Sen. Lindsey Graham’s 2015 Report Card

Senior Senator from South Carolina
Republican
Serving Jan 7, 2003 – Jan 3, 2021


These special year-end statistics cover Graham’s record during the 2015 legislative year (Jan 6, 2015-Dec 31, 2015) and compare him to other senators serving at the end of that period. Last updated on Jan 9, 2016.

A higher or lower number below doesn’t necessarily make this legislator any better or worse, or more or less effective, than other Members of Congress. We present these statistics for you to understand the quantitative aspects of Graham’s legislative career and make your own judgements based on what activities you think are important.

Keep in mind that there are many important aspects of being a legislator besides what can be measured, such as constituent services and performing oversight of the executive branch, which aren’t reflected here.

 

Missed Votes

2nd most absent among All Senators

Graham missed 28.3% of votes (96 of 339 votes) in 2015. View Graham’s Profile »

compared to... rank most voting ⇢ most absent
Serving 10+ Years the most absent out of 54 0
28% missed votes View All
All Senators 2nd most absent out of 100 0
35% missed votes View All
 

Bills Introduced

5th fewest bills among Serving 10+ Years; tied with 1 other

Graham introduced 11 bills and resolutions in 2015. View Bills »

compared to... rank fewest bills ⇢ most bills
Serving 10+ Years 5th fewest bills (tied w/ 1) out of 54 6
125 bills View All
Senate Republicans 14th fewest bills (tied w/ 1) out of 54 4
125 bills View All
All Senators 14th fewest bills (tied w/ 3) out of 100 4
125 bills View All
 

Ideology Score

6th most liberal among Senate Republicans

Our unique ideology analysis assigns a score to Members of Congress according to their legislative behavior by how similar the pattern of bills and resolutions they cosponsor are to other Members of Congress.

For more, see our methodology. Note that because on this page only legislative activity in 2015 is considered, the ideology score here may differ from Graham’s score elsewhere on GovTrack.

compared to... rank most liberal ⇢ most conservative
Serving 10+ Years 22nd most conservative out of 54
View All
Senate Republicans 6th most liberal out of 54
View All
All Senators 49th most conservative out of 100
View All
 

Joining Bipartisan Bills

8th most bipartisan among Senate Republicans

In this era of partisanship, it is encouraging to see Members of Congress working across the aisle. Of the 112 bills that Graham cosponsored, 29% were introduced by a legislator who was not a Republican. View Cosponsored Bills »

compared to... rank least bipartisan ⇢ most bipartisan
Serving 10+ Years 21st most bipartisan out of 53 10
51% of bills View All
Senate Republicans 8th most bipartisan out of 54 10
51% of bills View All
All Senators 36th most bipartisan out of 98 10
61% of bills View All

Only Democratic and Republican Members of Congress who cosponsored more than 10 bills and resolutions are included in this statistic.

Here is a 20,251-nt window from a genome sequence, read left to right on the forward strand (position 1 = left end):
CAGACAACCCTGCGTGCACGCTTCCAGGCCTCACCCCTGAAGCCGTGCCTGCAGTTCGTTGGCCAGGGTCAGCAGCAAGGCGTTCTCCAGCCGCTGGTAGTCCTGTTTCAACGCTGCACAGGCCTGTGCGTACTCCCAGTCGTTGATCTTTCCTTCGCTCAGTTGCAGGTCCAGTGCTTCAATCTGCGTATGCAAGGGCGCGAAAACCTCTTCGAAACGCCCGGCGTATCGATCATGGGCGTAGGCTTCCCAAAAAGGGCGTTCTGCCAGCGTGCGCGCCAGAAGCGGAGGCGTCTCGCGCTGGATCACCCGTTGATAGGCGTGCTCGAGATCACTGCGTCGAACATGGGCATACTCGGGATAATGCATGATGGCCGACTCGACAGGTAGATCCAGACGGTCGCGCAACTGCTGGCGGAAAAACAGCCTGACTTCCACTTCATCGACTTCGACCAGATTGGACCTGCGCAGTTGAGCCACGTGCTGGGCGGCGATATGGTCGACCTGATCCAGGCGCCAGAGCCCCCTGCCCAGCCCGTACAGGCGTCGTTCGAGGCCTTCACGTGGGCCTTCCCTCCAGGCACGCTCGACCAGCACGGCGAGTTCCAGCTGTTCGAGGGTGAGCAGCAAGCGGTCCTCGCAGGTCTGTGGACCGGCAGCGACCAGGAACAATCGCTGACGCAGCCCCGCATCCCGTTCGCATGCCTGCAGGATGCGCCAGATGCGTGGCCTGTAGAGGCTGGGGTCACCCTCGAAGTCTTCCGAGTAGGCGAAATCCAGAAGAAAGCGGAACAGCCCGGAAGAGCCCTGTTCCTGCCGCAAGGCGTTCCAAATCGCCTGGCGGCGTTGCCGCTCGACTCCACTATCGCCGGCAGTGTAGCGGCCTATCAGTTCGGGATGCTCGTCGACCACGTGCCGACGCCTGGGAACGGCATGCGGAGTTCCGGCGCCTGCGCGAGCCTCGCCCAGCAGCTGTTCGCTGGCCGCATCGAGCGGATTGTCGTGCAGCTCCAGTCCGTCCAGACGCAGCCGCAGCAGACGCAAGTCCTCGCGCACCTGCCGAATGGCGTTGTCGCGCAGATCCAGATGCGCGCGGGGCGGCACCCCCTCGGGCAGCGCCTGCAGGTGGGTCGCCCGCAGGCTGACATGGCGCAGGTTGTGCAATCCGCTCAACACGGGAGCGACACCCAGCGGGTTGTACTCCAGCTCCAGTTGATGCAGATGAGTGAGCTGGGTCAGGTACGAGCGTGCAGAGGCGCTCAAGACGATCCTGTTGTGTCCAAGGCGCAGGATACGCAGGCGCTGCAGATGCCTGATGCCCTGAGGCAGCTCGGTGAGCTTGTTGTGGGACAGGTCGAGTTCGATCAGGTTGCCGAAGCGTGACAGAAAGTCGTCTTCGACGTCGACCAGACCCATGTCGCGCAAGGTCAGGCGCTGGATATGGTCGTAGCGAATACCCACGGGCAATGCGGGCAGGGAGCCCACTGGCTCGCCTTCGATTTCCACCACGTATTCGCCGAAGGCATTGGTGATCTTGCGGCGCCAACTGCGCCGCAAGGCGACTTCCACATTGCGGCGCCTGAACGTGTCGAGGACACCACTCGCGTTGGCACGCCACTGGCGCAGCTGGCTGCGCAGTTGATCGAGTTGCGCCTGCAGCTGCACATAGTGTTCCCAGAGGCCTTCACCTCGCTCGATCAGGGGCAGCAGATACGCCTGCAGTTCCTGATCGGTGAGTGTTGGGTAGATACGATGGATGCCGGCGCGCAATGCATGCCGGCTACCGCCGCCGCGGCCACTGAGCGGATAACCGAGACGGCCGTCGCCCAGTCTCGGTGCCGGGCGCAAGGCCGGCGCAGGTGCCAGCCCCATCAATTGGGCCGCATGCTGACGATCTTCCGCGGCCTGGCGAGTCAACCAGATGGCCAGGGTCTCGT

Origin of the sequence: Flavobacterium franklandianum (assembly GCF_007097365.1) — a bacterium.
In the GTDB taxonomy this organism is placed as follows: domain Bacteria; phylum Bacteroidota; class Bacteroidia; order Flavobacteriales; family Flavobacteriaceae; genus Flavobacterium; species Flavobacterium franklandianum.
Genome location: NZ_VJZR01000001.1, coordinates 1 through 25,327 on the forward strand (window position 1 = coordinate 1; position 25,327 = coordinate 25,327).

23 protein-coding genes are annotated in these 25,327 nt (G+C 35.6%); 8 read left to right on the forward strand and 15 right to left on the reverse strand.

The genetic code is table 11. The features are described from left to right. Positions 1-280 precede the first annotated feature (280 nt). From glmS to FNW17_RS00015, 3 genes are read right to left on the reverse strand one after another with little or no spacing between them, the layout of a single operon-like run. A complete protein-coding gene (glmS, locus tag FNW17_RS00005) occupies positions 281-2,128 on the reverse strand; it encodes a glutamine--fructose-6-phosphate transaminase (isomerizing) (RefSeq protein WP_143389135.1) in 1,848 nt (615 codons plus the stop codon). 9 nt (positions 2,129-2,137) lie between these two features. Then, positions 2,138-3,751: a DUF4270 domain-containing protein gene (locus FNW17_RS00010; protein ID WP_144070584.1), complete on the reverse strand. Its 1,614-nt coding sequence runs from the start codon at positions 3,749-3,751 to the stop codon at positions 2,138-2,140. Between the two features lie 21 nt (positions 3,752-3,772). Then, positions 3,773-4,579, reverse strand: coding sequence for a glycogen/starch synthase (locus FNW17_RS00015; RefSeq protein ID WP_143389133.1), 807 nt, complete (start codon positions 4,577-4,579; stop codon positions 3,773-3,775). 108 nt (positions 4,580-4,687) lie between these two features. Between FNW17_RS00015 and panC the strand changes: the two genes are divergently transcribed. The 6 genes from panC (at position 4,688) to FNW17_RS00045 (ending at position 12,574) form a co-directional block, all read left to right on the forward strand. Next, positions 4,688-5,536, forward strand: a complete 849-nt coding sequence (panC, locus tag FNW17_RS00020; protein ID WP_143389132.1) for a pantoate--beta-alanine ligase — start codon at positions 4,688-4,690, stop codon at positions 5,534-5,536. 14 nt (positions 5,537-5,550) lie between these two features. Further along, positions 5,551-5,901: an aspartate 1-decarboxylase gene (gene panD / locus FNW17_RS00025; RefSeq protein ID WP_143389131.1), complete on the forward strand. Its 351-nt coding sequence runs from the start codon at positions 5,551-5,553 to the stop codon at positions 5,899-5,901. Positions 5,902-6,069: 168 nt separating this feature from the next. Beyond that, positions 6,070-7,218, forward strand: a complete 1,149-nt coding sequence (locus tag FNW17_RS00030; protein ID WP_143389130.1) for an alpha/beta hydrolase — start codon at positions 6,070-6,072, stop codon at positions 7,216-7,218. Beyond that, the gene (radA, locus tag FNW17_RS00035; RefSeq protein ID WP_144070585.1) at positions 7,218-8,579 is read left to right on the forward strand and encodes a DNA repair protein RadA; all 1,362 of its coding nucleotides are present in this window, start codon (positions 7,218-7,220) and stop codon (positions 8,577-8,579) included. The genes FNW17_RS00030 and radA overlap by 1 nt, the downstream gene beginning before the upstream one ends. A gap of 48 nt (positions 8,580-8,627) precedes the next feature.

Cosponsors

9th fewest cosponsors among Serving 10+ Years

Graham’s bills and resolutions had 85 cosponsors in 2015. Securing cosponsors is an important part of getting support for a bill, although having more cosponsors does not always mean a bill will get a vote. View Bills »

compared to... rank fewest cosponsors ⇢ most cosponsors
Serving 10+ Years 9th fewest cosponsors out of 54 10
579 cosponsors View All
Senate Republicans 15th fewest cosponsors out of 54 10
579 cosponsors View All
All Senators 27th fewest cosponsors out of 100 10
579 cosponsors View All
 

Bills Cosponsored

15th fewest bills among All Senators

Graham cosponsored 112 bills and resolutions introduced by other Members of Congress. Cosponsorship shows a willingness to work with others to advance policy goals. View Cosponsored Bills »

compared to... rank fewest bills ⇢ most bills
Serving 10+ Years 9th fewest bills out of 54 49
301 bills View All
Senate Republicans 13th fewest bills out of 54 49
284 bills View All
All Senators 15th fewest bills out of 100 49
301 bills View All
 

Bills Out of Committee

10th fewest bills among Serving 10+ Years; tied with 10 others

Most bills and resolutions languish in committee without any action. Graham introduced 1 bill in 2015 that got a committee vote sending it to the floor for further consideration.

Those bills were: S. 1725: Department of State, Foreign Operations, ...

compared to... rank fewest bills ⇢ most bills
Serving 10+ Years 10th fewest bills (tied w/ 10) out of 54 0
25 bills View All
Senate Republicans 6th fewest bills (tied w/ 7) out of 54 0
25 bills View All
All Senators 20th fewest bills (tied w/ 23) out of 100 0
25 bills View All
 

Committee Positions

15th lowest score among Serving 10+ Years; tied with 2 others

Graham held a leadership position on 0 committees and 3 subcommittees, as either a chair (majority party) or ranking member (minority party), at the end of the session. For comparison to other Members of Congress, we assigned a score giving five points for each full committee leadership position and one point for each subcommittee leadership position. View Graham’s Profile »

compared to... rank lowest score ⇢ highest score
Serving 10+ Years 15th lowest score (tied w/ 2) out of 54 0
12 points View All
Senate Republicans 22nd highest score (tied w/ 1) out of 54 0
16 points View All
All Senators 41st highest score (tied w/ 3) out of 100 0
16 points View All
 

Writing Bipartisan Bills